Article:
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Light & health

Life Science / Sunled / January 24, 2022

We humans need visible light to see the world around us, to enjoy the beauty of nature or arts and to do our job. Moreover, we don't only need light to see, but light is also very important for our health. Both the visible and invisible parts of the solar spectrum affect our physical and mental health. Indoors, both the visible and invisible light are of much lower quality compared to outdoors. Indoors, most invisible parts of the solar spectrum are completely absent (Figure 1) and the visible light intensity is much lower. European office standards require 500 lux,1,2 while outdoor light levels easily exceed 50 000 lux.3

For a long time, indoor lighting’s only purpose was task lighting. In this case, light intensities should just be high enough to see what you are doing. However, recent biological research has shown us that light has many more purposes than just making us see. Insights from the early 2000’s have taught us that non-image forming (or ‘non visual’) photoreceptors in our eyes play a pivotal role in our circadian rhythm, hormonal cycles, and behavioral systems.4–6 Too low light intensities during the day, or too high light intensities during the night, have truly disruptive effects on human health and well-being. These insights are leading to increased awareness about the importance of high quality light in the built environment,7–9 with the Good Light Group10 as one of its main advocates.  

Figure 1. Normalized solar spectrum compared to normalized warm white LED spectrum, the most used light source of indoor illumination. The comparison of the spectra shows that large parts of the solar spectrum are absent in indoor illumination.

Light treatment

Bright light exposure during the day is an effective treatment against depression, and bright light exposure combined with dawn simulation is effective against seasonal affective disorder.11 Bright light exposure is also used as a treatment for sleep and circadian disturbances in patients with Alzheimer’s disease12 and to help shift-workers adapt their schedules and improve their sleep quality.13 Moreover, specific (visible) wavelengths can have beneficial effects as well, like blue pulses in the morning to improve the circadian rhythm,14 blue-enriched white light to improve alertness,15 or red light to increase day-time performance.16

Beyond visible light

Wavelengths outside the visible part of the solar spectrum have also been shown to have health effects on our body. UV radiation for example stimulates vitamin D and endorphin production, however it also induces aging and increased risks on several skin cancers17 so care should be taken with exposure to this kind of radiation.

Another invisible part of the solar spectrum is the near-infrared-region (roughly 700 – 1400 nm). This region too is absent in indoor illumination yet has all kinds of positive effects on the human body. Referred to as ‘photobiomodulation’ (PBM) a variety of positive effects of exposure to near-infrared (NIR) light has been reported, varying from neurological effects to physical effects. For example, treatment of retinal diseases,18 prevention and treatment of oral mucositis,19,20  promotion of wound healing,21 bone repair,22 Parkinson’s disease,23 and major depressive disorder.24 This led to development of specialty devices for home treatments and medical devices for professional use, but so far not to integration in general illumination devices.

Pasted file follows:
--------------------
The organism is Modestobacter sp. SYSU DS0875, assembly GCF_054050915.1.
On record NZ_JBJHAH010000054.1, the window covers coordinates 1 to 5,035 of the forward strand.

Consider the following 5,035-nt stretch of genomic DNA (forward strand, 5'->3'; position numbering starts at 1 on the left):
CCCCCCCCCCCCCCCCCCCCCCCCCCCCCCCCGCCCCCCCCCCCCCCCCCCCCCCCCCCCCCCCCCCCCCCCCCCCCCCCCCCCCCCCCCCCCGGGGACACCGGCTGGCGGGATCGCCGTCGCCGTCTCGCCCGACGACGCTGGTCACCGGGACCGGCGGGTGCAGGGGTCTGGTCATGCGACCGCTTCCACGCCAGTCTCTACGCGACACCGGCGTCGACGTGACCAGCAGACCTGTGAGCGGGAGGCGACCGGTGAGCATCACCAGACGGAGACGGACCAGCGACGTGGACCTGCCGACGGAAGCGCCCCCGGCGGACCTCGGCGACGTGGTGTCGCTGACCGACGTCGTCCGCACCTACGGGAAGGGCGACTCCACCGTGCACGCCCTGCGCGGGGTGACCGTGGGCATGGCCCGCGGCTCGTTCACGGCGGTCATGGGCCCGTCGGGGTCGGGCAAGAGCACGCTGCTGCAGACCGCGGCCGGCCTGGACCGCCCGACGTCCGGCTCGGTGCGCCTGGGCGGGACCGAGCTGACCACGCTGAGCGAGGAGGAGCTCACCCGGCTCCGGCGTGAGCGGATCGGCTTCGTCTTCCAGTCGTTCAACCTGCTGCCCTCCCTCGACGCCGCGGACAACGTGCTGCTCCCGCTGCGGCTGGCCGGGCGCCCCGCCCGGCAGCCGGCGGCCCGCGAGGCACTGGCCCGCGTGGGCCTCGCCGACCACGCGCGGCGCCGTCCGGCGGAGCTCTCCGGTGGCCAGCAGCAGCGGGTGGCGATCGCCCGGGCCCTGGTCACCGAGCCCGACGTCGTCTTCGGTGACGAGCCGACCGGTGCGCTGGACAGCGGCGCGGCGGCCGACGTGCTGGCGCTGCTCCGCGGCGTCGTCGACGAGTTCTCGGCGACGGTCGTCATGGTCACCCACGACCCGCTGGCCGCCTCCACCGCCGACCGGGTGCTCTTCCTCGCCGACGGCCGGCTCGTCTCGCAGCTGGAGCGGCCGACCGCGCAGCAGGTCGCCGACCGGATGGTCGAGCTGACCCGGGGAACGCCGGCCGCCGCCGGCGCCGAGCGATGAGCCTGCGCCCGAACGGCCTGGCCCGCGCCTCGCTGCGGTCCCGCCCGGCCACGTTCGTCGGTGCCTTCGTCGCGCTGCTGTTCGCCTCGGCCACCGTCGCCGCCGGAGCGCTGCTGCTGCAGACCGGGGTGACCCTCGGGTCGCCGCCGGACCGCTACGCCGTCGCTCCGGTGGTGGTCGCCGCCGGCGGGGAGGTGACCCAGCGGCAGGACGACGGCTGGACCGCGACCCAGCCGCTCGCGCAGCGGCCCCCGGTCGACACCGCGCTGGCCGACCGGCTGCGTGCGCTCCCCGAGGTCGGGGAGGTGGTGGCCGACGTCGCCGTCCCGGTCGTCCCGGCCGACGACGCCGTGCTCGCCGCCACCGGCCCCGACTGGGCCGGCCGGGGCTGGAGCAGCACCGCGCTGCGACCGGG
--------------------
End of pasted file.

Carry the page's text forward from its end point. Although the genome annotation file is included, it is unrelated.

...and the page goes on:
Human centric lighting

An overwhelming body of scientific evidence is published about the importance of good light quality for human health and well-being, and slowly this message is taken up by the large lighting companies. Under the label ‘human centric lighting’, lighting products are being sold that are dimmable and adjustable in color temperature (CCT) and claimed to ‘not disturb the circadian rhythm’. However, the light intensities of these products are still far below natural light, and the complex interplay between color temperature, specific wavelengths, and light intensity is still not completely understood, making it difficult to assess the actual beneficial effects.25

Seaborough’s SunLED technology

Seaborough’s SunLED technology can make a true difference for people that spend their lives indoors. Clinical trials26 showed that our SunLED technology significantly reduces resting heart rate and boosts the immune system of users. These results will be published in a scientific journal in 2022. These significant effects show that we can effectively improve human health and well-being with everyday lighting products, as our SunLED technology integrates beneficial near-infrared radiation in every contemporary lighting design.

References

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  2. Standard EN 12464-1 in brief https://www.fagerhult.com/knowledge-hub/EN-12464-1/Lighting-of-indoor-workplaces/. Visited December 2021.
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  15. Viola, A. U.; James, L. M.; Schlangen, L. J. M.; Dijk, D. Blue-Enriched White Light in the Workplace Improves Self-Reported Alertness, Performance and Sleep Quality. Scand. J. Work. Environ. Health 2008, 34 (4), 297–306.
  16. Sahin, L.; Wood, B. M.; Plitnick, B.; Figueiro, M. G. Daytime Light Exposure: Effects on Biomarkers, Measures of Alertness, and Performance. Behav. Brain Res. 2014, 274, 176–185. https://doi.org/10.1016/j.bbr.2014.08.017.
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  25. Circadian-Friendly Light Emitters: From CCT-Tuning to Blue-Free Technology https://www.led-professional.com/resources-1/articles/circadian-friendly-light-emitters-from-cct-tuning-to-blue-free-technology. Visited December 2021.
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